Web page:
The high-dollar sale was the largest transaction on the site this August, as evidenced in a summary of the Top 30 Most Expensive Items Sold on discogs.com for that month. Besides Metallica’s sophomore effort, others included a copy of Nirvana‘s first-ever vinyl single, 1988’s “Love Buzz” b/w “Big Cheese” (which sold for $3,499), and an original U.K. pressing of the Beatles‘ 1963 debut LP, Please Please Me (purchased at $3,369).
While, in 2020, both of those vinyl records’ first issues are notoriously hard to find — especially in tip-top condition — none are as elusive as a test pressing of a Metallica release.
Just by sheer numbers, any test pressing of an album is going to be a lot rarer than its retail counterparts. That’s simply because vinyl test pressings are only ever manufactured in limited quantities for artists, producers and record labels to approve before a release gets sent off for full-scale fabrication.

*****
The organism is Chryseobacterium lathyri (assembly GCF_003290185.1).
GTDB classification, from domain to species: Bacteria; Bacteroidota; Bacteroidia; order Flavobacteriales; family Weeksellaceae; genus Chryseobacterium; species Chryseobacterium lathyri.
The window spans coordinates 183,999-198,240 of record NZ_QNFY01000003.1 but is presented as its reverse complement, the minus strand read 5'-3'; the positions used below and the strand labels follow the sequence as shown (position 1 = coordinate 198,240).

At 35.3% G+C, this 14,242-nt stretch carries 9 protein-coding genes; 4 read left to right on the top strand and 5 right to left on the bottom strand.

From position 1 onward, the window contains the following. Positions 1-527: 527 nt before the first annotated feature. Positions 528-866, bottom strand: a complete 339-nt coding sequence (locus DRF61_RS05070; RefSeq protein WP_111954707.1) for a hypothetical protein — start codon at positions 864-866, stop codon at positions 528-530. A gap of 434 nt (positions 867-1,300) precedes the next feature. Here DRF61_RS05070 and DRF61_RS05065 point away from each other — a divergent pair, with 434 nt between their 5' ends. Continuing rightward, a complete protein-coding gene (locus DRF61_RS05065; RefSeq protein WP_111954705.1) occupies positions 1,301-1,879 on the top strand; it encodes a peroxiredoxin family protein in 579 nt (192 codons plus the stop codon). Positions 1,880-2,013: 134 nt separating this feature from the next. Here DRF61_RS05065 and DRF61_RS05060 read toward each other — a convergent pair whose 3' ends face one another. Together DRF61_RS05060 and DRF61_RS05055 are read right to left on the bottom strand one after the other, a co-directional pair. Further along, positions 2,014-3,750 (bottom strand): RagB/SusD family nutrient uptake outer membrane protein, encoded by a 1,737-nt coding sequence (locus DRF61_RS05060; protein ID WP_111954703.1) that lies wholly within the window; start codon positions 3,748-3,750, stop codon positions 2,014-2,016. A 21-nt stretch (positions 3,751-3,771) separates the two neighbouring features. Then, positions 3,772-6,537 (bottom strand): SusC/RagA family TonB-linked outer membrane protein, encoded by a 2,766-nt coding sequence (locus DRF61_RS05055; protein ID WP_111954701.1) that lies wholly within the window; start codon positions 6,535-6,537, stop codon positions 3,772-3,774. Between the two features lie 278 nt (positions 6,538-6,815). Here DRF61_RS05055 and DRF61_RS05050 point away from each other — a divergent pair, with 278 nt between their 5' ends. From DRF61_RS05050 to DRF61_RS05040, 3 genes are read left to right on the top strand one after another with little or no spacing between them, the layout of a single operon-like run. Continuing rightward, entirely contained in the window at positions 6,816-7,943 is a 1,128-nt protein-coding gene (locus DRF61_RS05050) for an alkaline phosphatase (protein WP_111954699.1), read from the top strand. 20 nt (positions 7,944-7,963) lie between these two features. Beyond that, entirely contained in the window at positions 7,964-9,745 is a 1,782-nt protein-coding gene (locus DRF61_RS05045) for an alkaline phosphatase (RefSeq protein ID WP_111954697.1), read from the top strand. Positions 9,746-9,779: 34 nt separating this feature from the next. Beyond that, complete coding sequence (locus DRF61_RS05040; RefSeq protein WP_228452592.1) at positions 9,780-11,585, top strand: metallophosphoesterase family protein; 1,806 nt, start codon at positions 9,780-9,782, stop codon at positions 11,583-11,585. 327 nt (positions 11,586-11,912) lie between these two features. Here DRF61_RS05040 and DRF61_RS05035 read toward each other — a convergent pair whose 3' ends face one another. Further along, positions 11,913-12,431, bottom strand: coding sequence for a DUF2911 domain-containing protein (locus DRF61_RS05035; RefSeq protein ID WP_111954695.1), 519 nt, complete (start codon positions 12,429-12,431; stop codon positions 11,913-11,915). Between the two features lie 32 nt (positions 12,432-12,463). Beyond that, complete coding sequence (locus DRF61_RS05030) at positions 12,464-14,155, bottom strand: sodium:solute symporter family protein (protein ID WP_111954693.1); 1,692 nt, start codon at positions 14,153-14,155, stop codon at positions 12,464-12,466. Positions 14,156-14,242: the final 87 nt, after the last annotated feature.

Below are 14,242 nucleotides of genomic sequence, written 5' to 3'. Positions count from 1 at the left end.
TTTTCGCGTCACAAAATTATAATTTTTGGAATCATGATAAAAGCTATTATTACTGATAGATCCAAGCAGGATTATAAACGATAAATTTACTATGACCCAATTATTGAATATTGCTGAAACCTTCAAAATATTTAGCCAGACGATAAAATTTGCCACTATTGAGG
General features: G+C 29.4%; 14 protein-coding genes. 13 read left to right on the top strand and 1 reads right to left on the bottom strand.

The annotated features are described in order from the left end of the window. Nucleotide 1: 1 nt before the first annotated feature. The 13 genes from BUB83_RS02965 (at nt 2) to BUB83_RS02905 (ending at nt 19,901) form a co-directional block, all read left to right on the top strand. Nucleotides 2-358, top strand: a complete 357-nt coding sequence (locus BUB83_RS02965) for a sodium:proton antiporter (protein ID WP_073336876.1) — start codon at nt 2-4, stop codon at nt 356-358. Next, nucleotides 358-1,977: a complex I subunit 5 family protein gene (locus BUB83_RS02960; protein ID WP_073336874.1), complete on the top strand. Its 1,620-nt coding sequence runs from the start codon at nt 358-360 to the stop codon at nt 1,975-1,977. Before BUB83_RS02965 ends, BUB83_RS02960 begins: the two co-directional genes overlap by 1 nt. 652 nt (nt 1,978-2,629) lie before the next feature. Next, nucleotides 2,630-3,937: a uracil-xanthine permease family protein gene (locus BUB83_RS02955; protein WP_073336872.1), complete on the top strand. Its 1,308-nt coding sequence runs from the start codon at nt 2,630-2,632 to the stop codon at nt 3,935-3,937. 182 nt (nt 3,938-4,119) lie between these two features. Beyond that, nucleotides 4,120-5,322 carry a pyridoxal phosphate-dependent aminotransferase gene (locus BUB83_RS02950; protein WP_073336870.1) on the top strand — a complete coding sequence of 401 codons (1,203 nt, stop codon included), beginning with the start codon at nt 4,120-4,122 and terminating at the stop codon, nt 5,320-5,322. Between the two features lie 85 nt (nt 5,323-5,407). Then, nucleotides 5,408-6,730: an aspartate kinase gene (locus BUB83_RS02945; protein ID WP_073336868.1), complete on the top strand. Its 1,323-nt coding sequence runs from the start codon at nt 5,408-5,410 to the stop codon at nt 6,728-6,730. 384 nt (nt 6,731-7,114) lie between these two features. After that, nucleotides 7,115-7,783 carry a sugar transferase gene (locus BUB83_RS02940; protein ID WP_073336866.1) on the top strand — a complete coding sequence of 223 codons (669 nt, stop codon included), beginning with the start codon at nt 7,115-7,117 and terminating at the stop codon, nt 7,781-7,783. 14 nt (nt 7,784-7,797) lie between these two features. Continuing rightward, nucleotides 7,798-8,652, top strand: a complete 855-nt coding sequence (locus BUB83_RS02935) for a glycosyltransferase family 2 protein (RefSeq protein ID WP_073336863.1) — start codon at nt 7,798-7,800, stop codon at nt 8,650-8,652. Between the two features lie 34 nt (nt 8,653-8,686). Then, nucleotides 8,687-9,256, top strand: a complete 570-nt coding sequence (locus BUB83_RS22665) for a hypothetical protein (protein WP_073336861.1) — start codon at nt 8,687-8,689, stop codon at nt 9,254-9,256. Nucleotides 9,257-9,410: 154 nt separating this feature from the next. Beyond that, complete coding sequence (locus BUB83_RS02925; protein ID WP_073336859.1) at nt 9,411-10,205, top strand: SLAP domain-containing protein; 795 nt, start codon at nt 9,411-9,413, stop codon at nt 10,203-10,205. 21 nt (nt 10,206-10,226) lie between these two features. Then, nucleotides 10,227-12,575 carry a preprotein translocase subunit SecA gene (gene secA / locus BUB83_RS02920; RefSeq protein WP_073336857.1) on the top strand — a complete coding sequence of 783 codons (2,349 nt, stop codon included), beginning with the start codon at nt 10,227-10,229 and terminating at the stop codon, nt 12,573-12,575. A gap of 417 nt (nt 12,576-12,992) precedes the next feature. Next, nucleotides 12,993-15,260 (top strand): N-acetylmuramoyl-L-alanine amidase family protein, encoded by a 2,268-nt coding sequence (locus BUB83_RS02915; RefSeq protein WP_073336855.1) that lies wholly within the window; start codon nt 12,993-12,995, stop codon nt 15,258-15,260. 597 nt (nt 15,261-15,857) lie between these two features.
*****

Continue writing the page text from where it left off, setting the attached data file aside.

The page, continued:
The sale page for the particular test pressing of Ride the Lightning shows that nine other Discogs users claim to have possession of the uncommon Metallica album. While $5,000 is undoubtedly the most it’s ever sold for on the website, a collector in Russia is currently attempting to sell another copy for $7,000.
The one purchased in August is displayed in generic white slip sleeve plastered with a sticker bearing Metallica’s logo and the name of the album. Written in blue ink on the sleeve are a few identifying markers. The record itself bears a center label from the Music Connection, but nothing’s inscribed on the label.
It just goes to show that a rare Metallica album can draw top dollar in the right marketplace. Would you pay $5,000 for a test pressing of Ride the Lightning?
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